WeWorld
 

Our actionsin Benin

YVES’S STORY

3.3.2.Benin_BolloStoria

“The first time I saw Yves he was 3 months old, he was seriously malnourished and suffered from rickets. His mother had died giving birth to him, his father had abandoned the family before he was born.

Nobody before us had ever taken care of him. Yves, abandoned and left to live on his own, and would not have survived his first year. A destiny shared by far too many children in this country.

Inside our centre for orphaned children, the operators have taken care of him, fed him, and cuddled him. Today, Yves is one and a half years old, is walking, and has already said his first word.”

Andrea, WeWorld operator in Benin

 

The situation in Benin

The Republic of Benin is among the least developed countries in the world: according to the  2013  report of the United Nations Development Program (UNDP) that measures human development, Benin ranks 165th out of 187 Countries, with a backwards economy based on subsistence agriculture, a sector which involves approximately 65% of the work force, and where 75% of population is illiterate.
Child malnutrition, poverty, illnesses, low levels of education and female emancipation are all factors that don’t allow the country to create the conditions for a concrete development.

In several districts, child malnutrition levels reach  40%, a critical threshold, a dreadful number that makes hunger among the principal causes of child mortality together with: pneumonia, complications during childbirth, diarrhoea and malaria.

118 out of 1000 new-borns every year don’t reach 5 years of age, and during their first years of life approximately 38% of children suffer from chronic malnutrition and  delayed  growth (stunting).

Many children are abandoned at birth or sold to traffickers, who exploit them from their most tender age. Despite primary education recently becoming free, more than one third of children are forced to leave school before concluding the basic education cycle – without knowing how to read or write – because they must work to help maintain their family.

Women are often excluded from education and social life and are thus also forced into economic marginalization.

 

How we operate

In Benin WeWorld focuses its efforts in three main areas: education, health and gender empowerment.

We work to improve the quality of education, guarantee medical care against the most common illnesses for children and fight malnutrition. For example, we have restructured a high-protein flour factory, which today runs at full capacity and allows the distribution of  healthy school meals to the children of the local community.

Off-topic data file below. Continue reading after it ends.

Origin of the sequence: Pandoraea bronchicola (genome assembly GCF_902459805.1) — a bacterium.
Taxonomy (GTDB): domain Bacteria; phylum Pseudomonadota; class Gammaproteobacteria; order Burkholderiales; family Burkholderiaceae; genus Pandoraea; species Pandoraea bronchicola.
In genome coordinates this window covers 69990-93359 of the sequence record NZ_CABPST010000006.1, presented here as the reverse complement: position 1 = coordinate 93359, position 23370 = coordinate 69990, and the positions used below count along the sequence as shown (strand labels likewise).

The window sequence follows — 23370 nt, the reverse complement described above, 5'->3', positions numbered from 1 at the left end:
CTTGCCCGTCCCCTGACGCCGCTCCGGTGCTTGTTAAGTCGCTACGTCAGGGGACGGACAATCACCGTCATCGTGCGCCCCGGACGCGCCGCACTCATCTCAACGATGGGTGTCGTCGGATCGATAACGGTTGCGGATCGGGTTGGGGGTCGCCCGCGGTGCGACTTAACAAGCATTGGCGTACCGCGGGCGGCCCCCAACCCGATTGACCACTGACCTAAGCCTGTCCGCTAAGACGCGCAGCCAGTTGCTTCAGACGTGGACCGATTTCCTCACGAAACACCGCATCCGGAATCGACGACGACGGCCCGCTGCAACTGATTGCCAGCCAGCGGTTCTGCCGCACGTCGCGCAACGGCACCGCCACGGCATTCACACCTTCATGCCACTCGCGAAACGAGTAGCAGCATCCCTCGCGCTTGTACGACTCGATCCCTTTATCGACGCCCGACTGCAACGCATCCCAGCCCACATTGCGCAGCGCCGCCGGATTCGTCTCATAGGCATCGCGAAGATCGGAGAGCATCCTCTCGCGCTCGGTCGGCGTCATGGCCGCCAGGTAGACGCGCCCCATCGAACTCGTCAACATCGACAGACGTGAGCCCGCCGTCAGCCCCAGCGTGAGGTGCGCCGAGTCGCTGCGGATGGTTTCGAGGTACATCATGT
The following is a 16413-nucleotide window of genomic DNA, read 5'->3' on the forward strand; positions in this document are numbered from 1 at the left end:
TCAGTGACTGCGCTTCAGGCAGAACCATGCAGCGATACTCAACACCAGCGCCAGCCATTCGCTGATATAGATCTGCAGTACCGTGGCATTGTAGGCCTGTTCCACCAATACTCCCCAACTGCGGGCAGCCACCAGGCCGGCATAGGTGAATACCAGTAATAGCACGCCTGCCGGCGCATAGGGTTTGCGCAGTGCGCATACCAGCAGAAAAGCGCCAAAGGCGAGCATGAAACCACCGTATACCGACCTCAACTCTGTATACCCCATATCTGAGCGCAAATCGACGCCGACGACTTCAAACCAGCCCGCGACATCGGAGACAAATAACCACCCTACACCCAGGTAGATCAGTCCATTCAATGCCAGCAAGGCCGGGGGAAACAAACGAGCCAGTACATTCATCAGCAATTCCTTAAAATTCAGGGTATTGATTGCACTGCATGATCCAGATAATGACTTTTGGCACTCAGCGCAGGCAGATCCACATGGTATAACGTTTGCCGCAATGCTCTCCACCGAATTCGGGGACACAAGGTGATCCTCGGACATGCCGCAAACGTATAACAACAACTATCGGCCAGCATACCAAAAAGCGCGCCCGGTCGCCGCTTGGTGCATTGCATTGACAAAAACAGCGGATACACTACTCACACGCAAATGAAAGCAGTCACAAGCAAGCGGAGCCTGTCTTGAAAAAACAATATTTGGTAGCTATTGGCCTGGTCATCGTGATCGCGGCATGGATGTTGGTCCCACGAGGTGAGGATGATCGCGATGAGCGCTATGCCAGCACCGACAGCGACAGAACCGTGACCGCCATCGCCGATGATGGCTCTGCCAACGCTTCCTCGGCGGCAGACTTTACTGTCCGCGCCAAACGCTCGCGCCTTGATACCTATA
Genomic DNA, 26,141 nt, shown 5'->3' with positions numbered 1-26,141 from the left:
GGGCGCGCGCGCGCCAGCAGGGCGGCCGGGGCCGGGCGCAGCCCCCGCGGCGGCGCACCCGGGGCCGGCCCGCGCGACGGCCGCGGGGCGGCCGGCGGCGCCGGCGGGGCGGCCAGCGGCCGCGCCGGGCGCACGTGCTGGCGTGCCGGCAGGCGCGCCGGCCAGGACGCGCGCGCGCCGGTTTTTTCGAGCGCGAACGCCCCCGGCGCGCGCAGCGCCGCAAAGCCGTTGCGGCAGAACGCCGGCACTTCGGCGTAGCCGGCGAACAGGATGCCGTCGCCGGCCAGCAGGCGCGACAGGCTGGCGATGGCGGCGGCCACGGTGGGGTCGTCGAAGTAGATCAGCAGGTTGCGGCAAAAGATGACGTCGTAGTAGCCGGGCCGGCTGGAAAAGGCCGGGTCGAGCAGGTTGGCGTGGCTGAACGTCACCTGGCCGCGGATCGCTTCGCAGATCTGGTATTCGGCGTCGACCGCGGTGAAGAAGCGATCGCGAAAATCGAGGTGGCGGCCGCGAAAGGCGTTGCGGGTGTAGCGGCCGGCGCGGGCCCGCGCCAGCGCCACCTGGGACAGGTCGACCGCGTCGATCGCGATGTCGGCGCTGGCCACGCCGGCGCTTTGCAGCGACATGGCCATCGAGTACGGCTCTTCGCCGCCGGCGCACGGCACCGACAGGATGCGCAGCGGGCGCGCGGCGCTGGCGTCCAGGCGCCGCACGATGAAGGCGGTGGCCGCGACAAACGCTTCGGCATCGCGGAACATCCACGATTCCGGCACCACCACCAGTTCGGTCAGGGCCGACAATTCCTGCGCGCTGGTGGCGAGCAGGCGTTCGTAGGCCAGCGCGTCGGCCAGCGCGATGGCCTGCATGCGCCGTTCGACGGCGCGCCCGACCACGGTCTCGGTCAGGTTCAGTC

To improve the quality of education, we  train teachers and renovate school buildings, which are often run-down. In order to allow children to attend school regularly and receive a high-level education, the first step often consists in strengthening their families’ possibilities of improving their income and savings –especially those of their mothers – so that poverty does not force them to pull their children out of school.

We help women to start their own entrepreneurial activity by organizing training courses  and facilitating access to microcredit. We also stimulate agricultural development by supplying improved seeds and fertilizers. In this way, cultivations are improved and child labor is discouraged: a more abundant harvest means an increase in the family income and it also means children won’t have to be forced to help their parents in the fields (this is one of the main causes of the high rate of early school leaving in the country), and  will  be able to attend school regularly.

Forchildren

LET’S GIVE A FUTURE TO OUR FUTURE: CHILDREN.

 

WeWorld upholds the UN Convention on the Rights of the Child (1989)

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Forwomen

FOR WOMEN AND MOTHERS.

 

To promote and further women inclusion rights we uphold The UN convention…

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